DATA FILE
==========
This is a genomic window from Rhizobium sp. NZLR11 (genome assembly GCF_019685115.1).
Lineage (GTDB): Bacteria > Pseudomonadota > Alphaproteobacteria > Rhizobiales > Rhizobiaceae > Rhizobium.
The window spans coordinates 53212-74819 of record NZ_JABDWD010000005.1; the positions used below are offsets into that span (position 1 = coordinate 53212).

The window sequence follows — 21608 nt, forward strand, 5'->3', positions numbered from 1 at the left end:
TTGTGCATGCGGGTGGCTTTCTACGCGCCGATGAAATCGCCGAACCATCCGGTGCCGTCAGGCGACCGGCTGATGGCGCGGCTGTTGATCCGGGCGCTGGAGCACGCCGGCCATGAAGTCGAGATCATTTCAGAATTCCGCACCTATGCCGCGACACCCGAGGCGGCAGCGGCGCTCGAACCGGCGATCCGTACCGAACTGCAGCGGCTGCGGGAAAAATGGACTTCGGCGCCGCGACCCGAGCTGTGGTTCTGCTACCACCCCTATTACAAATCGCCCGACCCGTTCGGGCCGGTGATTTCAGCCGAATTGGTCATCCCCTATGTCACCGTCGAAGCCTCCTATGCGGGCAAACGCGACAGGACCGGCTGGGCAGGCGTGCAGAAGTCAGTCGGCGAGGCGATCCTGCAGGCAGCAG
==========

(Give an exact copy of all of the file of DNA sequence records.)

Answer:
This is a genomic window from Rhizobium sp. NZLR11 (genome assembly GCF_019685115.1).
Lineage (GTDB): Bacteria > Pseudomonadota > Alphaproteobacteria > Rhizobiales > Rhizobiaceae > Rhizobium.
The window spans coordinates 53212-74819 of record NZ_JABDWD010000005.1; the positions used below are offsets into that span (position 1 = coordinate 53212).

The window sequence follows — 21608 nt, forward strand, 5'->3', positions numbered from 1 at the left end:
TTGTGCATGCGGGTGGCTTTCTACGCGCCGATGAAATCGCCGAACCATCCGGTGCCGTCAGGCGACCGGCTGATGGCGCGGCTGTTGATCCGGGCGCTGGAGCACGCCGGCCATGAAGTCGAGATCATTTCAGAATTCCGCACCTATGCCGCGACACCCGAGGCGGCAGCGGCGCTCGAACCGGCGATCCGTACCGAACTGCAGCGGCTGCGGGAAAAATGGACTTCGGCGCCGCGACCCGAGCTGTGGTTCTGCTACCACCCCTATTACAAATCGCCCGACCCGTTCGGGCCGGTGATTTCAGCCGAATTGGTCATCCCCTATGTCACCGTCGAAGCCTCCTATGCGGGCAAACGCGACAGGACCGGCTGGGCAGGCGTGCAGAAGTCAGTCGGCGAGGCGATCCTGCAGGCAGCAG